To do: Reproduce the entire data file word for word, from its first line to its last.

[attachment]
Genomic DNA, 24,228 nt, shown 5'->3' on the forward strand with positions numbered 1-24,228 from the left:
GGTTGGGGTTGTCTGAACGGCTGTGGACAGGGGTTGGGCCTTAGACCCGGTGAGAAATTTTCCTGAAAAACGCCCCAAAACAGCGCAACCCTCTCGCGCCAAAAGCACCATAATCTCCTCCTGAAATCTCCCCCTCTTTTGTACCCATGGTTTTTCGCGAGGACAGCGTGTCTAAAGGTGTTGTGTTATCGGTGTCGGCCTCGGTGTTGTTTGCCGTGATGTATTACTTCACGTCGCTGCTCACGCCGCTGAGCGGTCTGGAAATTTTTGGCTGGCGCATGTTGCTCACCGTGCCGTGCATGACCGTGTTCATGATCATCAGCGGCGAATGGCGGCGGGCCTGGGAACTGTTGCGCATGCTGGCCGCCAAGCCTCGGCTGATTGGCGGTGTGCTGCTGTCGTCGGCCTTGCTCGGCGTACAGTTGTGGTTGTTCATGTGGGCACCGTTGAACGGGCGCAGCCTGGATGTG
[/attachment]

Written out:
Genomic DNA, 24,228 nt, shown 5'->3' on the forward strand with positions numbered 1-24,228 from the left:
GGTTGGGGTTGTCTGAACGGCTGTGGACAGGGGTTGGGCCTTAGACCCGGTGAGAAATTTTCCTGAAAAACGCCCCAAAACAGCGCAACCCTCTCGCGCCAAAAGCACCATAATCTCCTCCTGAAATCTCCCCCTCTTTTGTACCCATGGTTTTTCGCGAGGACAGCGTGTCTAAAGGTGTTGTGTTATCGGTGTCGGCCTCGGTGTTGTTTGCCGTGATGTATTACTTCACGTCGCTGCTCACGCCGCTGAGCGGTCTGGAAATTTTTGGCTGGCGCATGTTGCTCACCGTGCCGTGCATGACCGTGTTCATGATCATCAGCGGCGAATGGCGGCGGGCCTGGGAACTGTTGCGCATGCTGGCCGCCAAGCCTCGGCTGATTGGCGGTGTGCTGCTGTCGTCGGCCTTGCTCGGCGTACAGTTGTGGTTGTTCATGTGGGCACCGTTGAACGGGCGCAGCCTGGATGTG